Her party will give her Brexit but not another election
Theresa May might be on the other side of the world but she can no doubt still hear the cacophony of silence from her cabinet colleagues in support of her comment stating her desire to lead the Conservatives into the next election. As so often, what is not said is more revealing than what is.
To be fair, the question of whether a leader intends to stand down within a specified timeframe is always a difficult one. Say yes and you make yourself a lame duck; say no and it not only looks like hubris and entitlement but can also focus opposition as MPs see both their personal and their party’s futures being damaged; dodge the question and you risk the worst of both worlds.
In this case, however, there was an additional factor in play: the speculation that she would stand down in 2019. That was something that she clearly, and rightly, wanted to squash. Not only would such an expectation undermine her own position in her party but it’d undermine her position in the EU negotiations, which must ultimately come to European Council level.
And Europe, as so often, holds the key to the party’s immediate future. Later this month, we will be one-quarter of the way through the Article 50 period. Talks are, unsurprisingly, making little progress with both sides struggling to understand the language the other is speaking (and often, not really trying). The clock is indeed ticking and a timescale already tight may now already be unachievable.
This kicks off two games, in addition to the one already underway in the talks. The first is about a deferral of Brexit Day. This is a touchy subject because the one really clear way to actually prevent Brexit at all is an indefinite deferral of the Day (or, at least, a deferral to such a distant point that it allows a treaty revision to permit the UK to stay in). Tories and the DUP will also be well aware that the longer a deferral, the closer the negotiations run to the next election and the greater the risk of Labour taking over and completing them. The EU will also be aware of this. Consequently, while the government might agree to a short extension of 12-18 months, it’s unlikely to request or accept anything longer.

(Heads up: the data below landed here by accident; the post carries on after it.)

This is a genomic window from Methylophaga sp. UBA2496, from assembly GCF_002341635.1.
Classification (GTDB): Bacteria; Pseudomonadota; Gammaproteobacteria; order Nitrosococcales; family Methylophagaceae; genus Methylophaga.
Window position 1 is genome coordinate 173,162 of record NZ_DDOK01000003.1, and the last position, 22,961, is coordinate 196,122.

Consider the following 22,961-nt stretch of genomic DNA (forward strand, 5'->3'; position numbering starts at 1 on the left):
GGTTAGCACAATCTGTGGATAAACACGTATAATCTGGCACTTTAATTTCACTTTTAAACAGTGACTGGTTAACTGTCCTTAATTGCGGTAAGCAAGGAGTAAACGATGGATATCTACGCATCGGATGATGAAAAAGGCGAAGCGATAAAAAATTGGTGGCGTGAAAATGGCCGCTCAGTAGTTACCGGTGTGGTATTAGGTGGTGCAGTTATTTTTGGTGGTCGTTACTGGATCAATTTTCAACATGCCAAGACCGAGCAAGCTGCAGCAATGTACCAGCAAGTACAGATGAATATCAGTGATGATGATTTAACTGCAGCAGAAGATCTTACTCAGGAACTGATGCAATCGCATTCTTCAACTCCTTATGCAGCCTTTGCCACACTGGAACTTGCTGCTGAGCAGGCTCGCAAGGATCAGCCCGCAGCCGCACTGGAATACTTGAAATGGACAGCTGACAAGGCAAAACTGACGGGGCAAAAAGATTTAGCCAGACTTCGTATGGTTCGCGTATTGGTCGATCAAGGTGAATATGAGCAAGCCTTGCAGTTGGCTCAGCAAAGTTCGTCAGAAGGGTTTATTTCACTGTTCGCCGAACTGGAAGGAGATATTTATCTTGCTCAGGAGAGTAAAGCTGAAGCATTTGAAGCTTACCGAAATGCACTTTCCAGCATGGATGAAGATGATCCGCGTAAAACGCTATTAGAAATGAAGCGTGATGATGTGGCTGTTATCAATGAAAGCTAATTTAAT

The second, related game is about blame. Who gets it if talks should break down or run out of time. On that score, British media, politicians and public will inevitably revert to their default prejudices unless there’s strong evidence to the contrary. In essence, the default majority position will be that it’s unreasonable foreigner to blame unless the government has clearly screwed it up (there will of course be a sizable and no doubt vocal minority for whom a Tory government could do no right but this isn’t about them; it’s about those whose votes are up for grabs).
The one thing that could demonstrate to the public more than anything that a breakdown or a bad deal was the government’s fault would be infighting either within the cabinet or within the wider parliamentary Conservative Party. It is perhaps in the awareness of this that despite indifferent polling and slow going in Brussels, there’s been a marked lack of sounding off, either from disgruntled backbenchers or from ‘friends’ of ministers. That’s not to say there hasn’t been anything of the sort but the level’s been far lower than might have been expected. After all, this is a story the media knows well, and knows who to go to for a juicy quote.
Can that discipline hold as negotiations get more intense? Can it stick to its red lines and compromise enough elsewhere to deliver a deal? That remains to be seen, though it’s extremely likely that there won’t be any big bust-up at this year’s Tory conference and quite possibly not next year’s either. Crunch time will come between October 2018 and March 2019 – which is why it was so essential for May to retain such authority as she has.
That authority though was deeply damaged by the election and although she’s recovered somewhat since – not least because although she’s a rotten election campaigner, she’s a capable prime minister – she remains damaged goods.
Events may yet turn something up to give her a genuine second chance but as things stand, once the hard work of Brexit is done (and when it is done, it will be at best a tolerable deal, at worst an intolerable one and just possibly, no deal at all; what it won’t be is a triumph), she’ll have served her purpose.
The Tory Party is sentimental but what it doesn’t do (or only rarely, when its judgement is off), is allow sentiment to get in the way of winning. By 2020 or 2021 (depending on Brexit extensions), minds will be turning to the next election and to the next chapter for the UK. There may well be a Brexit-related economic downturn to navigate. That will be the time to hand over the reins, either voluntarily or in a forced election. Events could easily throw that expectation off course but for now, it should be our default assumption.